For me, part of the appeal of multiple-day, multi-stage extravaganzas like Lollapalooza is the opportunity to discover new bands. There’s something sterile (and solitary) about searching Spotify for new music; like the song says, ain’t nothing like the real thing. And so my approach to Lolla would be to check out acts that pique my interest, but specifically focus on ones that I might not otherwise invest an entire evening’s time and money were they at a club. With that in mind, I create my Lollapalooza schedule by starting at the bottom of each day’s bill, and work my way up.
That said, there’s no way I’m going to miss Radiohead.
The Greeting Committee
This young foursome (all its members are still in high school) has an uptempo, indie-pop sound reminiscent of nineties groups like The Cranberries, but with more of a rock sensibility. And they seem refreshingly free of artistic poseur characteristics. (There’s time for those to develop, one supposes.) Their songs are sturdily constructed and they strike me as an act worth watching. Capitol Records certainly thinks so.
I thought I’d heard of every genre and subgenre in existence, but “future-soul” is a new one on me. I’m not sure it applies, really, but that’s the tag hung on this Melbourne, Australia outfit. Naomi “Nai Palm” Saalfield’s vocals have a definite jazz sensibility, and the group’s effective use of electric piano textures gives their music a vibe that sets them apart from neo-soul (yeah, you’ve heard of that style) but connects them to downtempo soul/R&B of the 1970s.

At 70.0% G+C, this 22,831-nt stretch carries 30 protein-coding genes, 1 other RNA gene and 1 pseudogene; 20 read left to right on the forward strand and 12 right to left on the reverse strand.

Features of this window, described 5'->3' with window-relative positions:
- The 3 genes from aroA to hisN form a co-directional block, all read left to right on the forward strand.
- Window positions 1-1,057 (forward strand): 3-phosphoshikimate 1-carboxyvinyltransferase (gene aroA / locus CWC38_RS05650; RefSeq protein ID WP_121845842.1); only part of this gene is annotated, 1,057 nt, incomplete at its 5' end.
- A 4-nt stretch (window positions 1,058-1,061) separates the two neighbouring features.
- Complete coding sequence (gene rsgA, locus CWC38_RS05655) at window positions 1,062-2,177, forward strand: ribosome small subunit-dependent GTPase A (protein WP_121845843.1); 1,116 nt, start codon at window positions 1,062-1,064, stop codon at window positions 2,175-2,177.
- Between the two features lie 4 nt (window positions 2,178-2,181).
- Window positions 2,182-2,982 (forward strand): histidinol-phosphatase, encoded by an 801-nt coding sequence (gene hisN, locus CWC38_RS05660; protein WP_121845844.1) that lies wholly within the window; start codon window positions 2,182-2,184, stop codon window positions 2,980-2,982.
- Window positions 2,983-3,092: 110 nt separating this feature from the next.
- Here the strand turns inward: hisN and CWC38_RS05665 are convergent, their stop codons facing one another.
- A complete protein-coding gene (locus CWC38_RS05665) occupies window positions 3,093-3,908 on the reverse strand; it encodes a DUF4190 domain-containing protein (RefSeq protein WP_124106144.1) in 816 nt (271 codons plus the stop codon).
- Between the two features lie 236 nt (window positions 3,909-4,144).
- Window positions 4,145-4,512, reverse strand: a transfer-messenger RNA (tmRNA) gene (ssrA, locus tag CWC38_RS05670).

Lana Del Rey
Bud Light Stage
Among many of the music connoisseurs with whom I’m acquainted, it’s fashionable to dislike Lana Del Rey. But a friend whose opinion I respect greatly raves about her music constantly. And he doesn’t do so simply to be contrarian. Still, I wonder to what extent her sound is a product of the studio, where most everything can be polished. So checking her out live onstage seems the next logical step.
This London trio creates deeply dramatic and evocative electronic music. The sweeping soundscapes of their debut album incorporate found sounds, and in places their music evokes memories of Robert Fripp’s sonic experiments and Brian Eno’s ambient excursions, tempered with—or filtered through—a more pop (and even dance-pop) sensibility. There’s a trip-hop feel to HÆLOS’ songs that recalls some of Zero 7’s best work.
Any group that put out two of the best albums of the 1990s (“The Bends” and “OK Computer”) and then continued to work while studiously avoiding the let’s-coast-on-those approach, deserves plaudits. With a lineup that’s had but one change since 1993, Radiohead continues to push forward—or at least in directions other than backward—with each successive release. Its music is often described as “uncomfortable,” which is another way of saying that it challenges the listener. I welcome that challenge. One has to miss half of their set to check out Ghost, though.